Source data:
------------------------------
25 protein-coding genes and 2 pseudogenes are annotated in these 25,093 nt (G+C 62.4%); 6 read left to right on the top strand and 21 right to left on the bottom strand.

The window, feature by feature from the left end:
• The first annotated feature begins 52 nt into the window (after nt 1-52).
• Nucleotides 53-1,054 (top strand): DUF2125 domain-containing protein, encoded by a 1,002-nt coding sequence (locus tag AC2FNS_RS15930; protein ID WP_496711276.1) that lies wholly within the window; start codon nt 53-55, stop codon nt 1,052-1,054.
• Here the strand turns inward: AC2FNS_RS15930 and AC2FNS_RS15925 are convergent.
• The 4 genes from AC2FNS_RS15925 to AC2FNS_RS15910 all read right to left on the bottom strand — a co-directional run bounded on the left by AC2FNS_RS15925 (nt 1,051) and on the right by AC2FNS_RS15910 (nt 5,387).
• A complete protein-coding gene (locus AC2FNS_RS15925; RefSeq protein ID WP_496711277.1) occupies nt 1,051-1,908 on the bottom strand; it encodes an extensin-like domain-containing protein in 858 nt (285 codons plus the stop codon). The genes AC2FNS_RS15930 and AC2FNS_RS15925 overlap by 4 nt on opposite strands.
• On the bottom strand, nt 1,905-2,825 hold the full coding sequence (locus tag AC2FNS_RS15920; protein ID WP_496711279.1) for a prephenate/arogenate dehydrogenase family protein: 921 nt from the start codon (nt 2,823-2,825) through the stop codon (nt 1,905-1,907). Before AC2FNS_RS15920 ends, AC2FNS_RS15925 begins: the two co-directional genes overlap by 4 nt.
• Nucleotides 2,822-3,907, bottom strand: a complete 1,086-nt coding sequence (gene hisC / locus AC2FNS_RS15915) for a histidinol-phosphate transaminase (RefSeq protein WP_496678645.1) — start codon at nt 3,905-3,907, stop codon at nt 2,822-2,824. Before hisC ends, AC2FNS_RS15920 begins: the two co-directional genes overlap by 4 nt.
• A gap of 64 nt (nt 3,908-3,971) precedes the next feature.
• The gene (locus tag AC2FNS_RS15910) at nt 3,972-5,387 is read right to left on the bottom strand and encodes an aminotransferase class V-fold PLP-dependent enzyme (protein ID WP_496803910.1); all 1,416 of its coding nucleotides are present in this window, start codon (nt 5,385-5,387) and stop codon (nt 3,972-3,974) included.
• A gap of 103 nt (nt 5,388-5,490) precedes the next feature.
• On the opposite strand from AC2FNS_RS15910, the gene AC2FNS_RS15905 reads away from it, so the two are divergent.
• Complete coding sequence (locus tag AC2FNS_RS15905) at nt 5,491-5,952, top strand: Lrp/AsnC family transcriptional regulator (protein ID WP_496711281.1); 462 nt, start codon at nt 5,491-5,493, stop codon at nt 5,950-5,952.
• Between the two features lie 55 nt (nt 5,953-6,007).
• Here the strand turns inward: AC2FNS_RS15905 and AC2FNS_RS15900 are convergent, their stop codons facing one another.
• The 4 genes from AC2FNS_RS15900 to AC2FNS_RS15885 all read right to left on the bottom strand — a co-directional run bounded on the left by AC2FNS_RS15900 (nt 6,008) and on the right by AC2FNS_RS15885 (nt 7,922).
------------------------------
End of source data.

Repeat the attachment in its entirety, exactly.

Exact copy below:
25 protein-coding genes and 2 pseudogenes are annotated in these 25,093 nt (G+C 62.4%); 6 read left to right on the top strand and 21 right to left on the bottom strand.

The window, feature by feature from the left end:
• The first annotated feature begins 52 nt into the window (after nt 1-52).
• Nucleotides 53-1,054 (top strand): DUF2125 domain-containing protein, encoded by a 1,002-nt coding sequence (locus tag AC2FNS_RS15930; protein ID WP_496711276.1) that lies wholly within the window; start codon nt 53-55, stop codon nt 1,052-1,054.
• Here the strand turns inward: AC2FNS_RS15930 and AC2FNS_RS15925 are convergent.
• The 4 genes from AC2FNS_RS15925 to AC2FNS_RS15910 all read right to left on the bottom strand — a co-directional run bounded on the left by AC2FNS_RS15925 (nt 1,051) and on the right by AC2FNS_RS15910 (nt 5,387).
• A complete protein-coding gene (locus AC2FNS_RS15925; RefSeq protein ID WP_496711277.1) occupies nt 1,051-1,908 on the bottom strand; it encodes an extensin-like domain-containing protein in 858 nt (285 codons plus the stop codon). The genes AC2FNS_RS15930 and AC2FNS_RS15925 overlap by 4 nt on opposite strands.
• On the bottom strand, nt 1,905-2,825 hold the full coding sequence (locus tag AC2FNS_RS15920; protein ID WP_496711279.1) for a prephenate/arogenate dehydrogenase family protein: 921 nt from the start codon (nt 2,823-2,825) through the stop codon (nt 1,905-1,907). Before AC2FNS_RS15920 ends, AC2FNS_RS15925 begins: the two co-directional genes overlap by 4 nt.
• Nucleotides 2,822-3,907, bottom strand: a complete 1,086-nt coding sequence (gene hisC / locus AC2FNS_RS15915) for a histidinol-phosphate transaminase (RefSeq protein WP_496678645.1) — start codon at nt 3,905-3,907, stop codon at nt 2,822-2,824. Before hisC ends, AC2FNS_RS15920 begins: the two co-directional genes overlap by 4 nt.
• A gap of 64 nt (nt 3,908-3,971) precedes the next feature.
• The gene (locus tag AC2FNS_RS15910) at nt 3,972-5,387 is read right to left on the bottom strand and encodes an aminotransferase class V-fold PLP-dependent enzyme (protein ID WP_496803910.1); all 1,416 of its coding nucleotides are present in this window, start codon (nt 5,385-5,387) and stop codon (nt 3,972-3,974) included.
• A gap of 103 nt (nt 5,388-5,490) precedes the next feature.
• On the opposite strand from AC2FNS_RS15910, the gene AC2FNS_RS15905 reads away from it, so the two are divergent.
• Complete coding sequence (locus tag AC2FNS_RS15905) at nt 5,491-5,952, top strand: Lrp/AsnC family transcriptional regulator (protein ID WP_496711281.1); 462 nt, start codon at nt 5,491-5,493, stop codon at nt 5,950-5,952.
• Between the two features lie 55 nt (nt 5,953-6,007).
• Here the strand turns inward: AC2FNS_RS15905 and AC2FNS_RS15900 are convergent, their stop codons facing one another.
• The 4 genes from AC2FNS_RS15900 to AC2FNS_RS15885 all read right to left on the bottom strand — a co-directional run bounded on the left by AC2FNS_RS15900 (nt 6,008) and on the right by AC2FNS_RS15885 (nt 7,922).